Pyotr Ilyich TCHAIKOVSKY (1840-1893) Symphony No. 5 in E minor, Op. 64 (1888) [50:33] Romeo and Juliet, Fantasy-Overture (1869-70, rev. 1880) [20:25]
San Francisco Symphony/Michael Tilson Thomas
rec. live, September, 2014, Davies Symphony Hall, San Francisco SFS MEDIA SFS0062 SACD [70:58]
The first thing to be said about this new release by the San Francisco Symphony is that these performances offer world class playing – as you’d expect from an orchestra of this stature – and that the SACD sound is extremely fine. The orchestra is presented in recordings of great clarity and there’s a pleasing amplitude to the sound. The performances were recorded in concert but the San Francisco audience is commendably silent. The only time I was aware of their presence was when they applauded at the end of Romeo and Juliet – oddly, there’s no applause after the symphony.
The Fifth Symphony is placed first on the disc. The first movement introduction is as measured as I can recall hearing it; I’d describe the performance as pronounced. Once the Allegro con anima gets going I noticed that the woodwind are quite prominent in the texture – though not excessively so. Tilson Thomas fashions a very detailed performance – the clarity with which individual lines can be heard is by no means solely the work of the engineers – and one can relish the quality of the playing. However, as the movement unfolded I waited in vain for the music truly to catch fire; it’s just a bit too deliberate. It’s a cultivated performance, to be sure, but I think it’s a bit too calculating. I turned to the 2008 recording by the CBSO and Andris Nelsons (review). This Birmingham recording was made, I think, under studio conditions but it has far more surge and passion about it. Indeed, heard side by side you might think the Nelsons account, rather than the Tilson Thomas performance was the live one. There’s much more excitement with Nelsons.
The second movement is distinguished by some fine playing from the SFS principal horn, Robert Ward and later in the movement all the woodwind principals take their cue from him and offer some lovely, well-characterised solos. The music is expressively shaped and phrased – one is reminded again that the San Francisco orchestra is a top rank ensemble – and lots of inner detail comes out in a very natural way. And yet … once more the performance doesn’t sweep me along. Nelsons has an equally splendid horn player - Elspeth Dutch, I imagine - and he adopts a slightly more flowing tempo. That’s one reason why I prefer his way with the music to the Tilson Thomas approach. But even more importantly, Nelsons’ performance has more sweep and ardour to it. I also listened to Yevgeny Mravinsky’s 1960 recording with the Leningrad Philharmonic, which I have in the DG incarnation rather than the recent Pristine Audio transfer (review). The Leningrad horn player has that distinctive East European timbre, which won’t be to all tastes but which has the aura of authenticity. As was the case in the first movement Mravinsky delivers highly charged climaxes in a way that neither Nelsons nor Tilson Thomas can match. His is a performance that consistently has the listener on the edge of his or her seat.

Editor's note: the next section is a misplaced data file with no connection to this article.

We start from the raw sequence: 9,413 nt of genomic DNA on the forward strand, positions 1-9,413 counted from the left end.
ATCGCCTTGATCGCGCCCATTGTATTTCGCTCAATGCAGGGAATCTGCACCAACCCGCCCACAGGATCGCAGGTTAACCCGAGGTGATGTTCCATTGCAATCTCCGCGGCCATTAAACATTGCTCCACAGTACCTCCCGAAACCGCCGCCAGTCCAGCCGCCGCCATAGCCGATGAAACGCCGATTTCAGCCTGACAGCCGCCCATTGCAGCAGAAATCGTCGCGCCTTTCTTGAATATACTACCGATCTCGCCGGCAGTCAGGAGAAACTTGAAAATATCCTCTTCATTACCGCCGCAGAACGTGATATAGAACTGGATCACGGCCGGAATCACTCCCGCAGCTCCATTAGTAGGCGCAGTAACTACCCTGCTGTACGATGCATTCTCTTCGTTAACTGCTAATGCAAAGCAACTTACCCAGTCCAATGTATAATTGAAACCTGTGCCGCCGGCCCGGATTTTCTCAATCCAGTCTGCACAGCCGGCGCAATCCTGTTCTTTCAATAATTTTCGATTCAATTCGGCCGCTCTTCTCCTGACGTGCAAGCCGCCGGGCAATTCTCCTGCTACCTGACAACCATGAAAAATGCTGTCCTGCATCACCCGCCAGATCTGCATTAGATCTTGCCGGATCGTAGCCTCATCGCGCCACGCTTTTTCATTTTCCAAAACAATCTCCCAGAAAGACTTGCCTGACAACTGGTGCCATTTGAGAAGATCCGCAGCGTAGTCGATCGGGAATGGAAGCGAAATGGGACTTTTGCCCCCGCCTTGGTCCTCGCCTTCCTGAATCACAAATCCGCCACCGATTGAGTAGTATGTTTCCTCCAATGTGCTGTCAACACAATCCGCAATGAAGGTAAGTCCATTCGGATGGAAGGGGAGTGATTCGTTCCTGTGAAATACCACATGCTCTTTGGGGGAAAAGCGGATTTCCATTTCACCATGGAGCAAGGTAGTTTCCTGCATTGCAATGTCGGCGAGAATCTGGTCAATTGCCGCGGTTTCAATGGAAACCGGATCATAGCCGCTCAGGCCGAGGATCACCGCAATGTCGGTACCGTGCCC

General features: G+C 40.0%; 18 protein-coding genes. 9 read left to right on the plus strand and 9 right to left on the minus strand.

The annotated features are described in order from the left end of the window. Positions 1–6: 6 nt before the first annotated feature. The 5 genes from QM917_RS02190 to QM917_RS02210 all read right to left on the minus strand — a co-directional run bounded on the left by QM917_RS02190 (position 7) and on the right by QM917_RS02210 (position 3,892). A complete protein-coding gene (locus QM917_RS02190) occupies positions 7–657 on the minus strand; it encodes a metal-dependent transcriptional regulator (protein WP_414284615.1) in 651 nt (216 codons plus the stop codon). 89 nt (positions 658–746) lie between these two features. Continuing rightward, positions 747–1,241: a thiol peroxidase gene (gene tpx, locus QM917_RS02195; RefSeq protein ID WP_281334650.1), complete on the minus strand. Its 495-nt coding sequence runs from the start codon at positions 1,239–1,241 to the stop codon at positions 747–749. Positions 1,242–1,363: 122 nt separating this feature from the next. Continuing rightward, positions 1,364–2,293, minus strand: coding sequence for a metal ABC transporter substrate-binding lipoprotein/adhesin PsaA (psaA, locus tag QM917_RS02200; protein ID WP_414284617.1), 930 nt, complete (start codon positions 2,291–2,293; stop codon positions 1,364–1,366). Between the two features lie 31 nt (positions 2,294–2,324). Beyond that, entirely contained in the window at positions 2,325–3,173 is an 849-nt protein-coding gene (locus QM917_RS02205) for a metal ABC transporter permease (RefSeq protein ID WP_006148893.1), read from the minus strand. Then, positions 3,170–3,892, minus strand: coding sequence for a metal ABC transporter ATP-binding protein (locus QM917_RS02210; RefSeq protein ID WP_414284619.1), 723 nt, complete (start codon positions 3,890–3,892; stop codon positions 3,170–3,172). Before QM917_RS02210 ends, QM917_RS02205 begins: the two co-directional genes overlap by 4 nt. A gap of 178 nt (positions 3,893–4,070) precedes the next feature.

Tilson Thomas offers a polished and refined account of the third movement but I think he’s most successful in the finale. The Allegro vivace isn’t a tearaway affair but the pacing is sensible and I detect more fire in the music-making than has been the case hitherto. Nelsons is quite a bit faster in the Allegro vivace and delivers more of an adrenalin rush than Tilson Thomas though his faster reading is never uncontrolled. Mention of adrenalin inevitably brings Mravinsky to mind. He conducts the finale like a man possessed and his Allegro vivace is unmatched for speed in my experience; indeed, some might think his is a lunatic pace. Only a conductor of Mravinsky’s iron discipline could get away with this but the superbly drilled Leningrad orchestra delivers and the miracle is that the music doesn’t sound gabbled. That said, I think the Mravinsky way with this movement is one that I’d only want to experience occasionally – a high days and holidays performance. Just for the record Tilson Thomas takes 13:24 for the finale and Nelsons 12:16; Mravinsky and his Leningrad thoroughbreds sprint to the finishing line in a mere 11:01.
This, then, is a sophisticated and superbly played performance of Tchaikovsky’s Fifth. But I think that other conductors – and not just Mravinsky and Nelsons – deliver more in terms of passion and romantic fervour than does Tilson Thomas.
It’s something of a surprise, therefore – and a welcome one – to find that he’s more successful with Romeo and Juliet. Once again the playing is extremely refined but this time Tilson Thomas brings the requisite fire, dash and a touch of drama to the music. The love music is beautifully done on its first appearance (7:19 - 10:42). Its reprise (14:03) is ardently romantic and here the SFS strings, while projecting the music strongly don’t sacrifice the sheen on their tone. Overall, in Romeo and Juliet Tilson Thomas gets much closer to what I’d expect to hear in a Tchaikovsky performance. If only the symphony had been done in a similar fashion.
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